The expansion leads to: staffing changes.  Specifically, the woman who has been my assistant and teammate for almost ten years is being promoted and shipped off to the new location a.s.a.p.  *tear* I'm going to miss my best work-buddy. :-(  But it's all good for her, so I have to at least pretend to be happy about it. :-D

My assistant's departure has triggered a reverse domino effect.  She's out of the hierarchy, so a whole chain of people has to bump up one step, and a new hire is starting at the bottom of the totem pole.  There's training to be done, and smoothing of feathers as the groups works out a new dynamic.  It's always tough for people to accept that their peer has become their supervisor, so I'll be dealing with a lot of offended people in my office for the next few months, I'm sure.

Ch-ch-ch-ch-changes. (Turn and face the strain.)  Ch-ch-changes!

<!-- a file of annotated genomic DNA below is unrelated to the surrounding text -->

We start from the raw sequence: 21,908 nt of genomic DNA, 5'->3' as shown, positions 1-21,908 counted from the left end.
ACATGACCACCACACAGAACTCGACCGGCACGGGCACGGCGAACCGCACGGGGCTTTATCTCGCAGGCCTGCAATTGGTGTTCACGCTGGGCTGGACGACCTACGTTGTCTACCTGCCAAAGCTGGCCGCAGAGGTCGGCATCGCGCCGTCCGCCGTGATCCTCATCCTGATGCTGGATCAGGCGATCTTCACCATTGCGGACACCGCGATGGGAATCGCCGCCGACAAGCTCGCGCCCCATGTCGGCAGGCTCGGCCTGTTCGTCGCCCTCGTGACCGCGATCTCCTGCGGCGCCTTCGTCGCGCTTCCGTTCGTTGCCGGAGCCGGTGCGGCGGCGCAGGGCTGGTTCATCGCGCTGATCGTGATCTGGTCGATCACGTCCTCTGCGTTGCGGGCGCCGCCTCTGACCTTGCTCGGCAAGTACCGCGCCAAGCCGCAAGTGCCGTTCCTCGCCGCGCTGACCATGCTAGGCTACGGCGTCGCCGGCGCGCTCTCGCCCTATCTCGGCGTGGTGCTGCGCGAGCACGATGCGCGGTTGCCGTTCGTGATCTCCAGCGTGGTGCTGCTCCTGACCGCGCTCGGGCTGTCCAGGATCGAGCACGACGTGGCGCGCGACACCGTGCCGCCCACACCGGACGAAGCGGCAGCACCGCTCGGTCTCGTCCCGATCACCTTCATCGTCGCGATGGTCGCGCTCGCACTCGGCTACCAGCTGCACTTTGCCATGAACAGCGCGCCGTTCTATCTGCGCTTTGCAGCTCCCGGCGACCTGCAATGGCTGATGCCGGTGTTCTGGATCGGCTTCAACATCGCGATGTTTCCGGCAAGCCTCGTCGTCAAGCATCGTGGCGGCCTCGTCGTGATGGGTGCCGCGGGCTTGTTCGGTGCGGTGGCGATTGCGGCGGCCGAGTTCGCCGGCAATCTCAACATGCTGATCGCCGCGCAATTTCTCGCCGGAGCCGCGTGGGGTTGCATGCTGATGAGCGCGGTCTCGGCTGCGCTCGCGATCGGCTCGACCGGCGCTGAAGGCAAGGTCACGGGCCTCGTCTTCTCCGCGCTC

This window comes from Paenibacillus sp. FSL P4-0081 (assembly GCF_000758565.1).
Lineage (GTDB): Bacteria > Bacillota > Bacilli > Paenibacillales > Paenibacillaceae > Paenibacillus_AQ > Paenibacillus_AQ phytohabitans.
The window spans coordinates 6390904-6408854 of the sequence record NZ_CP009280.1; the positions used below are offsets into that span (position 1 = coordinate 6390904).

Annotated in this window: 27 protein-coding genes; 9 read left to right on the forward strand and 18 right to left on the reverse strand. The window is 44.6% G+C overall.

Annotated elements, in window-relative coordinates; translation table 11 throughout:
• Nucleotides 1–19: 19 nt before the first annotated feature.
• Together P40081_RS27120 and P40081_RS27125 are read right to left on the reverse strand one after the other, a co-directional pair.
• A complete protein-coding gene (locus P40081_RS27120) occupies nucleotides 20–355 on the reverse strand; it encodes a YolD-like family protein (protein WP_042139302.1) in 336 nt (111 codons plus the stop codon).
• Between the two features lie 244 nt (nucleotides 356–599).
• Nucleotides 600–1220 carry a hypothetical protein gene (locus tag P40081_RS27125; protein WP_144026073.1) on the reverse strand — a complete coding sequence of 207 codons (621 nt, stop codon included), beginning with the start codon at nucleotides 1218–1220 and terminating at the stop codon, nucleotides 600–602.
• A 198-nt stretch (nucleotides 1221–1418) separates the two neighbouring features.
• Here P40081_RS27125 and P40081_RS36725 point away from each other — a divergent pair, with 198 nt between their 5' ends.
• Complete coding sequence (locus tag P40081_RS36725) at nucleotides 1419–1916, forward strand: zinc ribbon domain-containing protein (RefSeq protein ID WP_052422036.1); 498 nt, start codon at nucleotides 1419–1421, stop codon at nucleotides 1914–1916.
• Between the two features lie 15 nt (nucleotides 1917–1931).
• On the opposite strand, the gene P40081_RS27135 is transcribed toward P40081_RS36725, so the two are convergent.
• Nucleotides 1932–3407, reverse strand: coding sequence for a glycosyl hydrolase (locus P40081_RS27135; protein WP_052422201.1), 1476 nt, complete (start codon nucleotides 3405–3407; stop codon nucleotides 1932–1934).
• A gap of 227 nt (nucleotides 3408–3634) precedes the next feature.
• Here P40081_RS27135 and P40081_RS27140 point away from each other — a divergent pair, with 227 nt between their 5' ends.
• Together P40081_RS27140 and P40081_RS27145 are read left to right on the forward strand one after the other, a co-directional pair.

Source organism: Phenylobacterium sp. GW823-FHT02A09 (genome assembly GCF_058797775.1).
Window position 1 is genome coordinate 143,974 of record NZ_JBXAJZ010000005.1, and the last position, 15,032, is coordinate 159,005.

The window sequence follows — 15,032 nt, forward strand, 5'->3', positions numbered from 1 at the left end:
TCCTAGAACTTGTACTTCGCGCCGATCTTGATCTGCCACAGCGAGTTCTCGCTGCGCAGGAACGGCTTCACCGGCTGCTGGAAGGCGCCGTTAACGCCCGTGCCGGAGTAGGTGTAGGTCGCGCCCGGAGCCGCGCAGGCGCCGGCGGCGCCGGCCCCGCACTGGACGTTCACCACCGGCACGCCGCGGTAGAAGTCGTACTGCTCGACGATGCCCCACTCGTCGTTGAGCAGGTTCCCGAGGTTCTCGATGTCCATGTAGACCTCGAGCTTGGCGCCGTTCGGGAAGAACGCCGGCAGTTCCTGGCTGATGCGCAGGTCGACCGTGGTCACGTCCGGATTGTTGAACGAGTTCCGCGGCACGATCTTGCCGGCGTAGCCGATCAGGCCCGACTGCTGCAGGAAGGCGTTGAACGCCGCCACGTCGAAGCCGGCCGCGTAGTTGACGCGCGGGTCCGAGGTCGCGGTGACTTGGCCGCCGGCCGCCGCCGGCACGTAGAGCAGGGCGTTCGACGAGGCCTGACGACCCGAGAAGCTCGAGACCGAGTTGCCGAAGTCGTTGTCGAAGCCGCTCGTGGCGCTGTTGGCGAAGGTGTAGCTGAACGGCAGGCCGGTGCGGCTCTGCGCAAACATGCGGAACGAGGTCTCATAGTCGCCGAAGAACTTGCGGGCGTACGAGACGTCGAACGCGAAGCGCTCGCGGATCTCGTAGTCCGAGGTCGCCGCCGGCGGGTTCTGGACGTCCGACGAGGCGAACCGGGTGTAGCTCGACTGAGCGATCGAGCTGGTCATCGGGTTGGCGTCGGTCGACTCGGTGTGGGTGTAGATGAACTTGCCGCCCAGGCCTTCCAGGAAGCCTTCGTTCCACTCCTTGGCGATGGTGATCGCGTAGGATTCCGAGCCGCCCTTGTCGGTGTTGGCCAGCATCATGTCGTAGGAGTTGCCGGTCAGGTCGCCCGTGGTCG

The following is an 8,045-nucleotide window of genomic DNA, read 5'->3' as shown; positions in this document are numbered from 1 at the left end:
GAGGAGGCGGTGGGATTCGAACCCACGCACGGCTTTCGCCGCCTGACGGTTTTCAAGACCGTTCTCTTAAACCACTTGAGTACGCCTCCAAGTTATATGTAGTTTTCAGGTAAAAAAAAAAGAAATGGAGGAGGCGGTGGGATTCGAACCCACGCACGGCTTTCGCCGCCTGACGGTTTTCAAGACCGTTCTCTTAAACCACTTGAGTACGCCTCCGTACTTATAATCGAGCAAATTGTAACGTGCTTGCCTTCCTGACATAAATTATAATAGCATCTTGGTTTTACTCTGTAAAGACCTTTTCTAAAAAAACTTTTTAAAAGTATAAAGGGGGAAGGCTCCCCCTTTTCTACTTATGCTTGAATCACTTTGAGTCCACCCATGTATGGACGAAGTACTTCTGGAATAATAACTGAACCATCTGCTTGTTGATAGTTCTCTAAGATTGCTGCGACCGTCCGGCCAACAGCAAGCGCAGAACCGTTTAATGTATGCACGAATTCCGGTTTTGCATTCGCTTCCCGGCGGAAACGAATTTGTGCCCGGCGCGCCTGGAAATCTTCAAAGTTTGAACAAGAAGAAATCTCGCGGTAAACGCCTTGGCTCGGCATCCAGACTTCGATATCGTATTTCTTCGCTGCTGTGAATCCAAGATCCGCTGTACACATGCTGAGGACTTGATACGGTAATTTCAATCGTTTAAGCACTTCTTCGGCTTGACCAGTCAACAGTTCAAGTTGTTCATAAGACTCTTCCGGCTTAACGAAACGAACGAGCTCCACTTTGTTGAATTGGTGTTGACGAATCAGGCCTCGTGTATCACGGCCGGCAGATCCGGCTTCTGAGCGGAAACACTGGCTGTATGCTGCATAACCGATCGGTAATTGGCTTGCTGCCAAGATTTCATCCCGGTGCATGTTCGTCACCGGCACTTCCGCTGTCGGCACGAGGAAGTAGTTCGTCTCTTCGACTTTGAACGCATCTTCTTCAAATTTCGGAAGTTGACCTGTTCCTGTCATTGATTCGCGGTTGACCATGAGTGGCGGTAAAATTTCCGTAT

With all this going on (not to mention the thousand-and-one practicalities of preparing to open a new office), it would be ever so convenient if I could simply shelve the Big Computer Project and forget about it for a while.  Of course, that would be too easy.  I have to at least get our old data converted into the new system and start using it, even though we're not going to bring the full functionality of it online until next year.  This is because our old software is no longer supported.  The company was bought out by a competitor.  So I still have to deal with a full week of training and converting issues, in the middle of everything else.

That would seem like a lot to deal with.  But wait, there's more!  For three easy payments of $19.99, you also get the handy Sham-Chop: Polishes your car by day, and makes mounds and mounds of delicious cole slaw by night!